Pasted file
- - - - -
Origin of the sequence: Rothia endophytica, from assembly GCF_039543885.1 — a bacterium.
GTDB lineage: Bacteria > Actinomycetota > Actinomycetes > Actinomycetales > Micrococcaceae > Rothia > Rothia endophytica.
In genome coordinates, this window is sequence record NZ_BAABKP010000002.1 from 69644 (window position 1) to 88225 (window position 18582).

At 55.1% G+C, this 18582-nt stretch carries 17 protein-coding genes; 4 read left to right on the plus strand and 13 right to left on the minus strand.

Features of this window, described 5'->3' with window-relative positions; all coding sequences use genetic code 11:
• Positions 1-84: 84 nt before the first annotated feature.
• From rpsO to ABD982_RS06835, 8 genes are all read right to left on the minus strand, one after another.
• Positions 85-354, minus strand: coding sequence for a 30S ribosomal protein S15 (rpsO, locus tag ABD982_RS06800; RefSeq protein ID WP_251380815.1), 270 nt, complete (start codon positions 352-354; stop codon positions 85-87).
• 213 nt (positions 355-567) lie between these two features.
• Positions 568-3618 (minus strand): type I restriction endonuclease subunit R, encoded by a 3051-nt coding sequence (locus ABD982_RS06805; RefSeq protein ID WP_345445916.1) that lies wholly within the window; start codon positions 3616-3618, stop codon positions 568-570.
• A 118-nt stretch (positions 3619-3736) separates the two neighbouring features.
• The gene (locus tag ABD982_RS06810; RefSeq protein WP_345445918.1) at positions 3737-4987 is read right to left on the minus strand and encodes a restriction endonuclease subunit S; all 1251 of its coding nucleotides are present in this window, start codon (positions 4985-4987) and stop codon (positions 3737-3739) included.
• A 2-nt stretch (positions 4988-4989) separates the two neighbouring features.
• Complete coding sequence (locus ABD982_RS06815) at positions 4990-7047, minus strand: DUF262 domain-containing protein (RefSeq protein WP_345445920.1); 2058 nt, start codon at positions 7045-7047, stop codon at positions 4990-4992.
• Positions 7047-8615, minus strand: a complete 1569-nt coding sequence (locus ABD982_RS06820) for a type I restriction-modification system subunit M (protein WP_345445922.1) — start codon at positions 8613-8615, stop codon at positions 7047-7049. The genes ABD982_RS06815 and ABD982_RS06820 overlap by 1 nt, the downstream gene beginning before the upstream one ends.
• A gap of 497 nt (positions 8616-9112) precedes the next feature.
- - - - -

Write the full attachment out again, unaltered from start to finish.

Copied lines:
Origin of the sequence: Rothia endophytica, from assembly GCF_039543885.1 — a bacterium.
GTDB lineage: Bacteria > Actinomycetota > Actinomycetes > Actinomycetales > Micrococcaceae > Rothia > Rothia endophytica.
In genome coordinates, this window is sequence record NZ_BAABKP010000002.1 from 69644 (window position 1) to 88225 (window position 18582).

At 55.1% G+C, this 18582-nt stretch carries 17 protein-coding genes; 4 read left to right on the plus strand and 13 right to left on the minus strand.

Features of this window, described 5'->3' with window-relative positions; all coding sequences use genetic code 11:
• Positions 1-84: 84 nt before the first annotated feature.
• From rpsO to ABD982_RS06835, 8 genes are all read right to left on the minus strand, one after another.
• Positions 85-354, minus strand: coding sequence for a 30S ribosomal protein S15 (rpsO, locus tag ABD982_RS06800; RefSeq protein ID WP_251380815.1), 270 nt, complete (start codon positions 352-354; stop codon positions 85-87).
• 213 nt (positions 355-567) lie between these two features.
• Positions 568-3618 (minus strand): type I restriction endonuclease subunit R, encoded by a 3051-nt coding sequence (locus ABD982_RS06805; RefSeq protein ID WP_345445916.1) that lies wholly within the window; start codon positions 3616-3618, stop codon positions 568-570.
• A 118-nt stretch (positions 3619-3736) separates the two neighbouring features.
• The gene (locus tag ABD982_RS06810; RefSeq protein WP_345445918.1) at positions 3737-4987 is read right to left on the minus strand and encodes a restriction endonuclease subunit S; all 1251 of its coding nucleotides are present in this window, start codon (positions 4985-4987) and stop codon (positions 3737-3739) included.
• A 2-nt stretch (positions 4988-4989) separates the two neighbouring features.
• Complete coding sequence (locus ABD982_RS06815) at positions 4990-7047, minus strand: DUF262 domain-containing protein (RefSeq protein WP_345445920.1); 2058 nt, start codon at positions 7045-7047, stop codon at positions 4990-4992.
• Positions 7047-8615, minus strand: a complete 1569-nt coding sequence (locus ABD982_RS06820) for a type I restriction-modification system subunit M (protein WP_345445922.1) — start codon at positions 8613-8615, stop codon at positions 7047-7049. The genes ABD982_RS06815 and ABD982_RS06820 overlap by 1 nt, the downstream gene beginning before the upstream one ends.
• A gap of 497 nt (positions 8616-9112) precedes the next feature.